Monday, November 29, 2004

Children of the Ravena.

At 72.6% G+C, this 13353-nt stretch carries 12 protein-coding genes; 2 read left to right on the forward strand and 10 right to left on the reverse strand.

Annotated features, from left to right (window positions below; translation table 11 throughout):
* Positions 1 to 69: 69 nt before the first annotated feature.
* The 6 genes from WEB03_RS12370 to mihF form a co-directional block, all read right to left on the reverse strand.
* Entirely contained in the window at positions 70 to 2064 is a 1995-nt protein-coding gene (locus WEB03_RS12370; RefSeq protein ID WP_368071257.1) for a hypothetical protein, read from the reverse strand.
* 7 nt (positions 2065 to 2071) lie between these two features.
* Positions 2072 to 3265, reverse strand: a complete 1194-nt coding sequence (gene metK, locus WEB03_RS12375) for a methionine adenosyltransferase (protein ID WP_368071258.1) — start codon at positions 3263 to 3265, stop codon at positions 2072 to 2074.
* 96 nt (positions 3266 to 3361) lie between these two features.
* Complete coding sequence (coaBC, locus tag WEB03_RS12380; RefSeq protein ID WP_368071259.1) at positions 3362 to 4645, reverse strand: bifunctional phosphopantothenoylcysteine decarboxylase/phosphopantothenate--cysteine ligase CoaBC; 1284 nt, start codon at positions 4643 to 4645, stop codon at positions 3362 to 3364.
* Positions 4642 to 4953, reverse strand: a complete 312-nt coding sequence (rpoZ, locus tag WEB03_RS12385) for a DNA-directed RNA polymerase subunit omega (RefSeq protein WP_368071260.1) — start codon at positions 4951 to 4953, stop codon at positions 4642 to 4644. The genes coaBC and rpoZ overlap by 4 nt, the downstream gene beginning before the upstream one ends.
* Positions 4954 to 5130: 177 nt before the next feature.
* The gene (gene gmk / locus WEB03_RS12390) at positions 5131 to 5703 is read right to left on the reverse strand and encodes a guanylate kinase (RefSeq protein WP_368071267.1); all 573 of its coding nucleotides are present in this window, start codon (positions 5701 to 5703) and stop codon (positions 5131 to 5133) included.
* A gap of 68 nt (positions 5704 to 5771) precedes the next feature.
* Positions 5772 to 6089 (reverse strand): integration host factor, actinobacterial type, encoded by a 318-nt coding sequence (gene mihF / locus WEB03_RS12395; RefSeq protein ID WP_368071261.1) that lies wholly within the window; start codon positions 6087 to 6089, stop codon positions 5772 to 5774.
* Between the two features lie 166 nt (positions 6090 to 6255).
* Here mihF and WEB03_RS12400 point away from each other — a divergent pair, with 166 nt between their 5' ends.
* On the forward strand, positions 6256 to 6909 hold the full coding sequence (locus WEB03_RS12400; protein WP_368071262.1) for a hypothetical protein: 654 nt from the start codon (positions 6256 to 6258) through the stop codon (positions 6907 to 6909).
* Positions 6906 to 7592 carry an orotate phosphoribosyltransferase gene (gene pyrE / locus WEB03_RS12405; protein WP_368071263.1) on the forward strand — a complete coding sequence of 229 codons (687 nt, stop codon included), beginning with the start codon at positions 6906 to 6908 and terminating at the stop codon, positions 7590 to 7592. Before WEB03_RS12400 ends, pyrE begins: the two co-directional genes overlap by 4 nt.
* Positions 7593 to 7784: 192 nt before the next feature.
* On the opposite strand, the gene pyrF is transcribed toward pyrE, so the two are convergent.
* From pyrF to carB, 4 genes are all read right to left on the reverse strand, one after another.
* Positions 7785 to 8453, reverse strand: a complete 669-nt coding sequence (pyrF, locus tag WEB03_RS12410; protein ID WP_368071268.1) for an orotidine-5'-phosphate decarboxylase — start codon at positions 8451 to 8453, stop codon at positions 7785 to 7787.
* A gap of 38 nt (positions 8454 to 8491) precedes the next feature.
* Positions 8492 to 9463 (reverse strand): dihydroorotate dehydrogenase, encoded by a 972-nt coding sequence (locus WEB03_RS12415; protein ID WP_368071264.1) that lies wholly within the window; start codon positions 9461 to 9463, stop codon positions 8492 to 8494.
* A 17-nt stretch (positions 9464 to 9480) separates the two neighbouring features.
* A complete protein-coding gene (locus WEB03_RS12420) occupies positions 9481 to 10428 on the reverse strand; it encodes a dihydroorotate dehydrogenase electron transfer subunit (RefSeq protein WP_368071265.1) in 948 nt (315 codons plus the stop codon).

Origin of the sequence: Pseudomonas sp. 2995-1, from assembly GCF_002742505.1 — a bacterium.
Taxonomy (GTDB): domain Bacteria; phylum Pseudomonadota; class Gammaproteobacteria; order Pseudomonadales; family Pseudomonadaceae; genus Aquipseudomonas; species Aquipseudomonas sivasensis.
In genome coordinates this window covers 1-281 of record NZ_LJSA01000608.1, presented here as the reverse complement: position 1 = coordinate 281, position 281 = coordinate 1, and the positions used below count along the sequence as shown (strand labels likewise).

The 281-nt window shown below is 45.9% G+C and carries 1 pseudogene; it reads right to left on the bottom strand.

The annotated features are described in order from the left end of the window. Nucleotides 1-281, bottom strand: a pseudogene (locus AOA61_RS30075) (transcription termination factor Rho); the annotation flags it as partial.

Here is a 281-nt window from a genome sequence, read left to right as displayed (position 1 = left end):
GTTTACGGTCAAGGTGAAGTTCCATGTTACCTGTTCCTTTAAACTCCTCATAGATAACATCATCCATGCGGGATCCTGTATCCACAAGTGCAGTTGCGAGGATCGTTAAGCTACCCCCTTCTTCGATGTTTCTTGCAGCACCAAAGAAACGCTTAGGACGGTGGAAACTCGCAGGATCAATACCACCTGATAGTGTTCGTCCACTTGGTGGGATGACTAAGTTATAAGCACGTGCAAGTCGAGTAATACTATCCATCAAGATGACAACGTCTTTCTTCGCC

Episode for Nov 26, 2004, Friday. Alwina sped through the air to rescue her beloved. As swiftly as she went, her heart seemed to outpace her and go out to him. Hovering above the river, she scanned its raging waves with her sharp eyes for signs of Aguiluz. Now and then she would catch a glimpse of him struggling in the water. Summoning all her speed, she made one long swoop toward the river, caught him in both arms, and carried him off to safety. She laid the young man unconscious on the ground. Without hesitation, she breathed into him mouth-to-mouth to revive him. Aguiluz coughed up some water as she turned him on his side. Now awake, he looked up at her with those dark eyes. “You followed me,” she said with wonder. “Why did you try to cross the river? Why didn’t you call me?” “I tried to, but you couldn’t hear me.” “But you could have drowned!” “You still don’t get it, do you?” he said with a faint smile. “I’d take any risk to be with you.” Perhaps Alwina did not know whether to feel happy or sad at what Aguiluz had done. True, she had decided to make the journey to the Molave tree alone. Yet, how could she not be thankful that someone was willing to share her unenviable burden? In truth, she was grateful that Aguiluz was here now. In her agony of doubt, fear and loneliness, here was one faithful friend who refused to leave her side. “I didn’t expect this,” she said, “but I’m glad you’re here now.” They rested awhile before taking up the journey together. Alwina was still plagued with self-doubt. But Aguiluz held fast to his faith in God and encouraged her to do the same. They also had to trust in the others who had gone to rescue Gus and Wis. Painful though it was not to help the children, they could not abandon the quest for the Mulawin tree. As Alwina said, “I can’t avoid it. If I don’t do it, no one else will.” She also recalled what her foster-mother used to tell her: “No matter what you do, be it great or small, if you offer it up to God, you do it well.” So those two brave souls set out armed with Dakila’s map, and their own united courage. The Mulawin were omnivorous creatures; however, they still preferred a meatless diet on the whole. It was far otherwise with the Musang. Mayi would tease Kuskos about this, and the latter was not that amused. By now, Dakila’s messenger had become quite comfortable with the carnivore, who once almost hunted her down to extinction. Mayi: “Hmm, you look like you’re in a bad mood today!” Kuskos: “I’m starving!” “I knew it. As usual, you’re grumbling about your stomach.” “Easy for you to say, birdie. You have a tiny gut so don’t know how I feel.” Mayi pouted her lips. “Well, get used to it. If you don’t, you’re going to die. Why don’t you be more like Bagwis and Dakila? They’re grown bird-men but they don’t have a big appetite.” “That’s because you are birds. You know? You guys eat like a bird!” Kuskos bared her teeth in emphasis. “It’s different with us Musang. I want meat! I want meat! I WANT MEAT!” Savannah would have made a good Ravena. But she was just an ordinary girl after all. Beneath all the cruelty and spite was fear. She feared that her lies would now be exposed, and that would mean certain punishment at the hands of the most terrifying beings she had ever known. And for this she blamed Lourdes, never herself. She strode within the walls of the Montenegro mansion, thinking of how to punish her offender. And as luck would have it, she came upon a Ravena guard feasting on some food that was not his - that should have been for the king and queen. Savannah confronted him, but promised not to report him on one condition. The guard was only too happy to cooperate. Meanwhile, Lourdes searched for Vultra out in the fields, but the Ravena was nowhere in sight. So she left her work to her usual companions and went to the Montenegro mansion. She brought a basket of fruits with her for the queen and the guard let her go inside. Lourdes found her old friend in one of the rooms with the door open, her back turned. She hesitated then. Vultra had a commanding presence that never failed to inspire her with some fear. “You’ll be surprised at what I’m going to tell you, Veronica,” she whispered. “And it will be the end of Savannah.” But her delay cost her. The guard clapped her mouth with his hand and seized her from behind. The basket of fruits dropped to the floor unnoticed. He brought her to Savannah. Lourdes was not surprised. “So it’s you,” said she. “What do you want from me, Savannah?” “I told you, you’d pay for what you did, witch,” replied the girl. “Oh? You’re losing sleep now that the bird is gone? Or are you scared that the truth will come out?” “Why? What did the bird tell you?” Lourdes smiled triumphantly. “It told me about the future. I know now what will happen to you.” “Will she die?” she had asked the Balasik. “No,” it said. “A fate worse than death awaits her. Dark, terrible, horrifying.” Savannah felt anger heat her cheeks. “And what’s that? Did the birth tell you how powerful I will become?” “Set me free, then I will tell you.” “What! You think I’m stupid?” “If you don’t let me go, I won’t tell you.” “I’ll have you killed!” “Kill me and you will never know what the bird told me.” Oh, you bitch! I can’t let her go, thought Savannah. But I can’t kill her either. What do I do now? “Stay here, witch,” she said. “I’ll come back when I know what to do with you.” Habagat was not spared by the other Ravena. Now, he learned there was no room to grieve here in Halconia. Even his fellow officers had no sympathy to give. If anything, they seemed to mock him. Why did I end up like this? he asked himself over and over. Why? “So it’s true that you’re mourning over your son,” said one officer. “So you have one, huh?” He shook his head. “Not anymore. I’ve killed him.” “You’re not going after Alwina’s band now? Too bad. This seems like a good time to do that.” “Alwina’s group has broken up,” said Habagat dully. “She’s all alone now. Ravenum told me. He saw it in Perena’s magic fire. Nothing escapes the fire of Perena.” His words did not escape Rasmus either. The Ravena queen was at a loss. What on earth was she going to do with this Mulawin girl? She would not talk or eat. She could not be persuaded by hypnotism, nor intimidated by threats and beatings. How could she be made use of? Rasmus was growing impatient as well. He found his consort in the detention room where they were holding Aviona, and conveyed the news: the Mulawin fellowship had disbanded, and Alwina was on her own now with no one to defend her. Such was a splendid opportunity to finally seize her and win this race. “I have a plan,” Rasmus went on. “Why don’t we talk to Perena and ask for her help?” “Perena?” Vultra looked doubtful. “If we go to her, Ravenum will know about it. I thought we agreed not to let anyone else know of our plans?” “Why don’t we try anyway?” he answered. “My lady, I am so tired of chasing Alwina. It’s time for this to end.” It was a risk, of course, to bypass Ravenum and plot their own offensive. But their honor and position in the Ravena hierarchy were at stake. They had already lost much prestige. Not to act now could cost them everything else. Pagaspas and Lawiswis did their best to be good prisoners: they tried to escape. However, Kuwak and a prison guard caught them before they could even take flight as owls, and one of them was brought to Tuka so that she could speak to it alone. She seated herself before the bird. Here they were together at last. “I’m sorry that I had to take you by force,” she said. “This was the only way I knew how. Are you still mad at me? Don’t you want to be with me? You won’t even talk to your mother?” But the owl stood still and gave no response. Some time elapsed and Kuwak came calling. “Are you two done with your bonding?” He brought the other owl with him and as the two neared each other, a bright reddish light enveloped the one Kuwak held. The bird before Tuka, on the other hand, was wrapped up in a bluish glow. The lights withdrew. A handsome, chubby little boy sat in front of Tuka. A little girl was in Kuwak’s arms. “Pagaspas,” said Tuka. “Son, have you forgiven me?" Habagat had killed his son without knowing it. Tuka found hers alive but she did not know if he wanted to be with her. Vultra had a daughter, but she did not know who it was and where to find her… yet. Such were the Ravena and their children.